Mixing cull sows in pick-up pens may affect their welfare
Being mixed with unfamiliar sows is a common practice for cull sows in the days before transport to slaughter. A new study from Department of Animal Science, Aarhus University, suggest that this practice may have welfare consequences for the sows.
In modern pig production, up to 50% of the sows are slaughtered each year. In the timespan from when the farmer decides to cull a sow and until slaughter, it is common practice to house sows together in temporary pick-up pens. This is done to minimize transport costs per sow. The period in question may vary from a few hours to several weeks, depending on when the sows are picked up and transported to the slaughterhouse. Cull sows are known to be vulnerable compared to younger, market weight pigs, but so far the behaviour and welfare of this particular group of pigs have received very limited scientific attention.
How do we take care of the cull sows in the last days?
“From sows in production, for example in relation to mixing pregnant sows, we know that the aggression arise during mixing. When forming a hierarchy, the risk of injuries to the animals is increased. This risk is a challenge not only to the economy but also to the welfare. We also know that cull sows can be more vulnerable than younger, healthy animals and that problems regarding fitness for transport are relatively common in this group of animals. Therefore, it may seem surprising that no recommendations or rules exist on how to house and take care of the sows during their last days before being transported to the slaughterhouse,” says senior researcher Mette S. Herskin, Department of Animal Science, Aarhus University.
In order to gain more knowledge about this phase of the sows’ life, a team of researchers from Aarhus University has examined the clinical and behavioural consequences of mixing cull sows before they are transported to the slaughterhouse.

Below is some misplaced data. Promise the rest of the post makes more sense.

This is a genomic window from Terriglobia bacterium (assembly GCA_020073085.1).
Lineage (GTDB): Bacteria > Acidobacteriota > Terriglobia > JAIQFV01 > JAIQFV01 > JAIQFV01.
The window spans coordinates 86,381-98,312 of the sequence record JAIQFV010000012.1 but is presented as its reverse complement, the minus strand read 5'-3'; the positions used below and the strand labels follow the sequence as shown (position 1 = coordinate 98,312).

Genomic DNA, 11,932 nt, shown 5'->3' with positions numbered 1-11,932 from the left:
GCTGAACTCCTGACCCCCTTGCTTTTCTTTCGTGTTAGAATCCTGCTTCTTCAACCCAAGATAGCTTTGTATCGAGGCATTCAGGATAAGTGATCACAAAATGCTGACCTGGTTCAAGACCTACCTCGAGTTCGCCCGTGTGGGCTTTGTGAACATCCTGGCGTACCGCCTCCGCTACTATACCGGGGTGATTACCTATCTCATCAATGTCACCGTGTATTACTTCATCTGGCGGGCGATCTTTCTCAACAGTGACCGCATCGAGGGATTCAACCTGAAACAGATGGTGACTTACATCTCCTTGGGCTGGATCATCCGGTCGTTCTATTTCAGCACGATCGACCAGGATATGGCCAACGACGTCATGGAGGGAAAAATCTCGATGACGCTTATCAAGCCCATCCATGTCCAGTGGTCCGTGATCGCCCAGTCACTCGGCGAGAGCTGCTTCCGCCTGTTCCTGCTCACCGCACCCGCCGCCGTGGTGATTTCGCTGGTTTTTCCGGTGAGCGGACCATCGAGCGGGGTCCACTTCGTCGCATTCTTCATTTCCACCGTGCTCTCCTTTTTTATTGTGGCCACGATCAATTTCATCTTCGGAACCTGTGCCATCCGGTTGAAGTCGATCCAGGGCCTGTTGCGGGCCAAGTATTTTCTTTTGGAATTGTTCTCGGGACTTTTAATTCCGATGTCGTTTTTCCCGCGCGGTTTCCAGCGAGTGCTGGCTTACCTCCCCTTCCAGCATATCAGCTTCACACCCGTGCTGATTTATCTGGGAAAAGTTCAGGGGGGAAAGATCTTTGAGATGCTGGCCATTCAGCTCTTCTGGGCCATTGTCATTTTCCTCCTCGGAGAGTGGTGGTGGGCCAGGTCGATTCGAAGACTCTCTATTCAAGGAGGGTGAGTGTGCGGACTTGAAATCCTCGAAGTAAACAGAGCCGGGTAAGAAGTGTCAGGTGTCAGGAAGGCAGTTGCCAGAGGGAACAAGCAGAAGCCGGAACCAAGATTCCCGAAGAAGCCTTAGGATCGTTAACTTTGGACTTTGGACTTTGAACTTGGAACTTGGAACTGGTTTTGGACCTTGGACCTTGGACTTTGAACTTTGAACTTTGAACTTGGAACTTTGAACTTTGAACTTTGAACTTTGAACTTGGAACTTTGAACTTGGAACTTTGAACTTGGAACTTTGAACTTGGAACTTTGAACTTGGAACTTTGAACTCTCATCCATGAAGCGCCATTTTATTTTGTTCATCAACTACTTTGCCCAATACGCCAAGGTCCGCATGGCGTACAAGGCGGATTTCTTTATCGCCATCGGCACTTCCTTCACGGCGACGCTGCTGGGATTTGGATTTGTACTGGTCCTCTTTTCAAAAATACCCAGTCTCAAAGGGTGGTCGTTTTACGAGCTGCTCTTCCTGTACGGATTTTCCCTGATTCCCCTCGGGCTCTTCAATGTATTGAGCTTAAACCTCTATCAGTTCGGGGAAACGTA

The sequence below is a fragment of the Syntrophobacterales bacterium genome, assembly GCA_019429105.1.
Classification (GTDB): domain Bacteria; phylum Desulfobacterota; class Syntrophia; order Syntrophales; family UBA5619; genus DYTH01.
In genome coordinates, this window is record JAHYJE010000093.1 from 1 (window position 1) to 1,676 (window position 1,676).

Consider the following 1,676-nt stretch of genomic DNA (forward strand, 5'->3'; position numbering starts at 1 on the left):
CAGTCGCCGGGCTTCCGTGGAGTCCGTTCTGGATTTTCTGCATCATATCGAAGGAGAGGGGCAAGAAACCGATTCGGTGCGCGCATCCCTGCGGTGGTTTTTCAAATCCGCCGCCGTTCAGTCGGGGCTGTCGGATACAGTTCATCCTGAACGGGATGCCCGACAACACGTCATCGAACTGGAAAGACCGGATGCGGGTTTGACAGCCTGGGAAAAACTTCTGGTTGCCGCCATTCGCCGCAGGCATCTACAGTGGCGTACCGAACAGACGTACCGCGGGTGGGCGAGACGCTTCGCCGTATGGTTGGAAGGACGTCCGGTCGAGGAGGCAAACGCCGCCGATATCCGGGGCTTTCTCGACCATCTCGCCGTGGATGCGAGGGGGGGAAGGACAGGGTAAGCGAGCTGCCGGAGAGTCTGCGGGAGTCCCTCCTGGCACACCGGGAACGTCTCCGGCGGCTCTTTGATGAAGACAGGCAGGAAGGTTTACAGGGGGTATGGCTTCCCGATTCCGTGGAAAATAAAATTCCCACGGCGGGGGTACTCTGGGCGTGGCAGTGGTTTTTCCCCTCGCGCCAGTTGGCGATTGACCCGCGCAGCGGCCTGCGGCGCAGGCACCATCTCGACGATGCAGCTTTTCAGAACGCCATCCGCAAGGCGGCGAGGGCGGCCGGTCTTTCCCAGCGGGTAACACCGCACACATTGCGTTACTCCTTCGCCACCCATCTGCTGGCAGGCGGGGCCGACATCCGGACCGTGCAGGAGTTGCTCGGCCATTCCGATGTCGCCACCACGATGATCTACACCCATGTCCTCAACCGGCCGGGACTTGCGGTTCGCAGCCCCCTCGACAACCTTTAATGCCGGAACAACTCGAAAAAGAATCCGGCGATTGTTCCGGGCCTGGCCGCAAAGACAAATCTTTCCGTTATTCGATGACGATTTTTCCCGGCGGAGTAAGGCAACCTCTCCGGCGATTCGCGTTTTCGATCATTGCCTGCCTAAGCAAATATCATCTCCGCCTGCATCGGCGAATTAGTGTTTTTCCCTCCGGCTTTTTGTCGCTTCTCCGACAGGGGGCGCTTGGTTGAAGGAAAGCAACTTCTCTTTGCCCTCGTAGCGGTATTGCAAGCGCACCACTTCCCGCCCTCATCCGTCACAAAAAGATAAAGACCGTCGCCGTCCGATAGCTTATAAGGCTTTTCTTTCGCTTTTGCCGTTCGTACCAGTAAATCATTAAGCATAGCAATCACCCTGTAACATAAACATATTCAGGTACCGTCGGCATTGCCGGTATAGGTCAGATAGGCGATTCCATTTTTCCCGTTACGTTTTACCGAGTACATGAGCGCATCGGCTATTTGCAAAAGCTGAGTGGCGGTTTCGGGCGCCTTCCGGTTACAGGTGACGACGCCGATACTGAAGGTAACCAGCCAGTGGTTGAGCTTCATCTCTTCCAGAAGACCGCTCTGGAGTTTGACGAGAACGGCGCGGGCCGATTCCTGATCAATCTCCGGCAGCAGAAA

Study in a private pig herd
In total, 103 cull sows from a private herd were included in the study. The farmer provided the use of his animals and barns for free. Data were collected weekly during a period of six months. In the current herd, the sows were loose housed during lactation, and the piglets were weaned at 28 days of age. After weaning, cull sows were examined clinically, and moved to pens in groups of 3-4 sows. The sows stayed in the pens for 1–10 days until they were picked up and transported for slaughter.
After 24 hours in the pick-up pens, the sows were re-examined clinically. Surveillance cameras were placed above each pen, recording behaviour of the sows during the initial six hours after mixing.
Before mixing, the clinical examination showed that the cull sows had few superficial skin lesions, few wounds and a gait score close to normal. Twentyfour hours after mixing, the clinical condition of the sows had deteriorated , shown as for example an increased gait score, increased occurrence of superficial skin lesions and a tendency for more wounds per sow.
“I am pleased that we had this opportunity to provide research-based knowledge about this category of pigs. Luckily, we had a very skilled and independent M.Sc. student to help us, and a farmer who was willing to participate free of charge,” says Mette S. Herskin. In conclusion, she adds that future studies focussing on the optimisation of barn and management conditions for this category of pigs are needed if we want to solve these challenges.
Facts about the project
No external collaborators.
Read the full scientific article here: https://www.sciencedirect.com/science/article/pii/S0168159120301167
Mette S. Herskin, Department of Animal Science, Aarhus University